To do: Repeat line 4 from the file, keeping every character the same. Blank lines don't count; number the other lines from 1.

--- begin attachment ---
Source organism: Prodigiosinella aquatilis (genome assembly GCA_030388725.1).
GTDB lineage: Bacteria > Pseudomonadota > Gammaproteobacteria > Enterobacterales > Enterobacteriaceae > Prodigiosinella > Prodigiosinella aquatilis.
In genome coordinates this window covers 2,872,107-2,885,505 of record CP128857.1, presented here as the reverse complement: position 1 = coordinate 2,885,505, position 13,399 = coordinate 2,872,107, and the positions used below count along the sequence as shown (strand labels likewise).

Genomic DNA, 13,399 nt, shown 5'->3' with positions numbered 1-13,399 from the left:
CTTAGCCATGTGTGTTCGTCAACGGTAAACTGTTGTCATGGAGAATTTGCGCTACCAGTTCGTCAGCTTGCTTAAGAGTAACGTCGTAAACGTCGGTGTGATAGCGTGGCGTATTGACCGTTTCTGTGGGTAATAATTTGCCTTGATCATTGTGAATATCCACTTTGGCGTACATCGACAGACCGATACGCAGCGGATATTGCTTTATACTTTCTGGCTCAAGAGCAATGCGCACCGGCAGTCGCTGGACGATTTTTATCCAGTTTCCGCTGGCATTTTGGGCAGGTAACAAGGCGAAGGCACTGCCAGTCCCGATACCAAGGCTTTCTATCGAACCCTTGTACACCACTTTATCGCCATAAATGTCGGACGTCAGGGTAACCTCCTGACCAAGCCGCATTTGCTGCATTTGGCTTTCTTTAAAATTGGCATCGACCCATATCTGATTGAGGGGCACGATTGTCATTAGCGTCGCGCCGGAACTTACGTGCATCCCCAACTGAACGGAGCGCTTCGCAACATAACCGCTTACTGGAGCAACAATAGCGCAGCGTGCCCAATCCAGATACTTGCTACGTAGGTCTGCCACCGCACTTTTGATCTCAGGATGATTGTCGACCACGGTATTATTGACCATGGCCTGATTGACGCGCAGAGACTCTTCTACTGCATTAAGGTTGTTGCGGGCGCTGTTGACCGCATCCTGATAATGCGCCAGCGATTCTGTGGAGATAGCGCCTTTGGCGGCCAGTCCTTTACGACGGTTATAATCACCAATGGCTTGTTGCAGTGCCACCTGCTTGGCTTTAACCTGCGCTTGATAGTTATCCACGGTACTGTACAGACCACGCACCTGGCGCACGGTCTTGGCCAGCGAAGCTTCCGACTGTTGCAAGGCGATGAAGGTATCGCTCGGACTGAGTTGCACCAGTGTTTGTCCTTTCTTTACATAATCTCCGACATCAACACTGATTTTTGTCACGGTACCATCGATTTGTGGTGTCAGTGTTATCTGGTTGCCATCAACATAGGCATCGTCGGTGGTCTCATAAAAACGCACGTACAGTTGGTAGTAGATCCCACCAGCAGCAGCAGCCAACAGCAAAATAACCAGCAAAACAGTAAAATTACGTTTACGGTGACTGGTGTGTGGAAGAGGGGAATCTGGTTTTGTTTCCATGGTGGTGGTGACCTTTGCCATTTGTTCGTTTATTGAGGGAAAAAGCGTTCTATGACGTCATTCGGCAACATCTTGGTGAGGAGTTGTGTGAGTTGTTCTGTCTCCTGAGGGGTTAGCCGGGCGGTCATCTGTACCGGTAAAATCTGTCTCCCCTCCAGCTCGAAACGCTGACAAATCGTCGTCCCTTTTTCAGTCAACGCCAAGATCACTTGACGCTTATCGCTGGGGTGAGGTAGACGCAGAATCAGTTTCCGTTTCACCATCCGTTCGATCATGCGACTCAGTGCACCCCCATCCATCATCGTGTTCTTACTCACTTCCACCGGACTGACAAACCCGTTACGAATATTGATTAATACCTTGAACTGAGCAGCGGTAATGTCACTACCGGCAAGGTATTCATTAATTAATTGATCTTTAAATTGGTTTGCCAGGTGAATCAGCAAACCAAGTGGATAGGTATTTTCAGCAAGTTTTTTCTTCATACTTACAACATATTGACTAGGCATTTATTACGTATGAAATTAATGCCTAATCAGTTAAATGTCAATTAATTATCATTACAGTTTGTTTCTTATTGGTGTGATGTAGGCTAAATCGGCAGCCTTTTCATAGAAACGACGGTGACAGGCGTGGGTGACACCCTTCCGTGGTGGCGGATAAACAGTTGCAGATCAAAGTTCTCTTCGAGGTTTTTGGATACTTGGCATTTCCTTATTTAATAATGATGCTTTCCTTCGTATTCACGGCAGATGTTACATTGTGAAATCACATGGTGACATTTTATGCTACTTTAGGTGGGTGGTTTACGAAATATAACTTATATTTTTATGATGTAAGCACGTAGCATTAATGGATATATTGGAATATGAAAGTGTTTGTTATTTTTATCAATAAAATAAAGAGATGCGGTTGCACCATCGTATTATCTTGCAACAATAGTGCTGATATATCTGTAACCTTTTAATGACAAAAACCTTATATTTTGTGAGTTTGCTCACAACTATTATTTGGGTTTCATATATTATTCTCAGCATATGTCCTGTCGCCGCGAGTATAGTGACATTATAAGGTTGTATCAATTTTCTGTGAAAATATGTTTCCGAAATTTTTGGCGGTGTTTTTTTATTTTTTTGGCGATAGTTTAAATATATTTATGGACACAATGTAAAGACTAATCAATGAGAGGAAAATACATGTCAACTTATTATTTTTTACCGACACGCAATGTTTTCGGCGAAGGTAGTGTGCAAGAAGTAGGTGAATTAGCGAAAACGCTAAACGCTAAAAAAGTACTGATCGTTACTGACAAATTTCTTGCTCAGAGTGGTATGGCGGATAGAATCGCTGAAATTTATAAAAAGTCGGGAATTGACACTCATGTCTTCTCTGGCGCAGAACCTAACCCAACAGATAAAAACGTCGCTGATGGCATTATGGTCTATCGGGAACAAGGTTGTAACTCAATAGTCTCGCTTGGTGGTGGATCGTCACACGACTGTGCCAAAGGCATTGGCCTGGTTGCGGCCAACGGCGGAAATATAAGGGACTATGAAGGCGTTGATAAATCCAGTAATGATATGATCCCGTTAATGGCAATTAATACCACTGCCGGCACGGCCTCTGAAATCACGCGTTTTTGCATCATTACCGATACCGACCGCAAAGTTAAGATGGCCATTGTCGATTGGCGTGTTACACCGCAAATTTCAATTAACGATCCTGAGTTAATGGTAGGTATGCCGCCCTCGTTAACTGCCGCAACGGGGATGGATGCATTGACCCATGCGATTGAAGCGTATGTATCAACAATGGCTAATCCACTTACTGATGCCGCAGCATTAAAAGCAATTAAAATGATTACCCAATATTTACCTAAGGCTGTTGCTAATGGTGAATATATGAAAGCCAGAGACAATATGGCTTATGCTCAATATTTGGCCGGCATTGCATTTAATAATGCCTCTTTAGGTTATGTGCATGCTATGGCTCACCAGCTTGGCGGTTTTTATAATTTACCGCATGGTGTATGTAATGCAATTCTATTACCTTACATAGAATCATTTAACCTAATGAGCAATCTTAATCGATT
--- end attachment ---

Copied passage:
Genomic DNA, 13,399 nt, shown 5'->3' with positions numbered 1-13,399 from the left: